Transcranial direct-current stimulation (tDCS) is a noninvasive brain stimulation technique that has been successfully applied for modulation of cortical excitability. tDCS is capable of inducing changes in neuronal membrane potentials in a polarity-dependent manner. When tDCS is of sufficient length, synaptically driven aftereffects are induced. The mechanisms underlying these after-effects are largely unknown, and there is a compelling need for animal models to test the immediate effects and after-effects induced by tDCS in different cortical areas and evaluate the implications in complex cerebral processes. Here we show in behaving rabbits that tDCS applied over the somatosensory cortex modulates cortical processes consequent to localized stimulation of the whisker pad or of the corresponding area of the ventroposterior medial (VPM) thalamic nucleus. With longer stimulation periods, poststimulation effects were observed in the somatosensory cortex only after cathodal tDCS. Consistent with the polarity-specific effects, the acquisition of classical eyeblink conditioning was potentiated or depressed by the simultaneous application of anodal or cathodal tDCS, respectively, when stimulation of the whisker pad was used as conditioned stimulus, suggesting that tDCS modulates the sensory perception process necessary for associative learning. We also studied the putative mechanisms underlying immediate effects and after-effects of tDCS observed in the somatosensory cortex. Results when pairs of pulses applied to the thalamic VPM nucleus (mediating sensory input) during anodal and cathodal tDCS suggest that tDCS modifies thalamocortical synapses at presynaptic sites. Finally, we show that blocking the activation of adenosine A1 receptors prevents the long-term depression (LTD) evoked in the somatosensory cortex after cathodal tDCS.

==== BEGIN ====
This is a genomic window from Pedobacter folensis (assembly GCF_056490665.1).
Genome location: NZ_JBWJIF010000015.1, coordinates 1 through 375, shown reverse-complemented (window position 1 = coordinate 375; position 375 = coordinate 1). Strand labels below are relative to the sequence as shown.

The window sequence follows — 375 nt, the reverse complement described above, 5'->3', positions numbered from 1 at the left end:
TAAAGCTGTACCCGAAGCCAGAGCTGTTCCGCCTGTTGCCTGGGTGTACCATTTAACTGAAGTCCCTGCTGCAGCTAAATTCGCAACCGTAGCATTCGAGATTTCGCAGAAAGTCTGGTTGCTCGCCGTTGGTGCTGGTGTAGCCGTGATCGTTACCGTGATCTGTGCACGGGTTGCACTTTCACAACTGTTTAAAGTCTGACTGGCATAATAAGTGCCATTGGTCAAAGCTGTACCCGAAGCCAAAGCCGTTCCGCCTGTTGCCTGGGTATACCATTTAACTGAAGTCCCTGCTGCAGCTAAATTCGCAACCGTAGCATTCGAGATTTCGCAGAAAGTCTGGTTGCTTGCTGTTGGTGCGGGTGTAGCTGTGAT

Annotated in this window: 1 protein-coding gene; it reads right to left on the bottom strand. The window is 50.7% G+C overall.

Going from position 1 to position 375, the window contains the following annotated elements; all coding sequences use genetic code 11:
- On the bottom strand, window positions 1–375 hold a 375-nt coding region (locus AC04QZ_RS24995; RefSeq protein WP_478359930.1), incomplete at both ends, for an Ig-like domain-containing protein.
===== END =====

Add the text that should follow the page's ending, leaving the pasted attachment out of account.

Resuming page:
• Publication
    A VARIABLE OSCILLATOR UNDERLIES THE MEASUREMENT OF TIME INTERVALS IN THE ROSTRAL MEDIAL PREFRONTAL CORTEX DURING CLASSICAL EYEBLINK CONDITIONING IN RABBITS
    (Society for Neuroscience, 2015-11-04) C.R. Caro-Martín, R. Leal-Campanario, R. Sánchez-Campusano, J.M. Delgado-García, A. Gruart; Leal Campanario, Rocío; Sánchez-Campusano, Raudel; Gruart, Agnès
    We were interested in determining whether rostral medial prefrontal cortex (rmPFC) neurons participate in the measurement of conditioned stimulus– unconditioned stimulus (CS-US) time intervals during classical eyeblink conditioning. Rabbits were conditioned with a delay paradigm consisting of a tone as CS. The CS started 50, 250, 500, 1000, or 2000msbefore and coterminated with an air puff (100 ms) directed at the cornea as the US. Eyelid movements were recorded with the magnetic search coil technique and the EMG activity of the orbicularis oculi muscle. Firing activities of rmPFC neurons were recorded across conditioning sessions. Reflex and conditioned eyelid responses presented a dominant oscillatory frequency of 12 Hz. The firing rate of each recorded neuron presented a single peak of activity with a frequency dependent on the CS-US interval (i.e., 12 Hz for 250 ms, 6 Hz for 500 ms, and 3 Hz for 1000 ms). Interestingly, rmPFC neurons presented their dominant firing peaks at three precise times evenly distributed with respect to CS start and also depending on the duration of the CS-US interval (only for intervals of 250, 500, and 1000 ms). No significant neural responses were recorded at very short (50 ms) or long (2000 ms) CS-US intervals. rmPFC neurons seem not to encode the oscillatory properties characterizing conditioned eyelid responses in rabbits, but are probably involved in the determination of CS-US intervals of an intermediate range (250 –1000 ms). We propose that a variable oscillator underlies the generation of working memories in rabbits.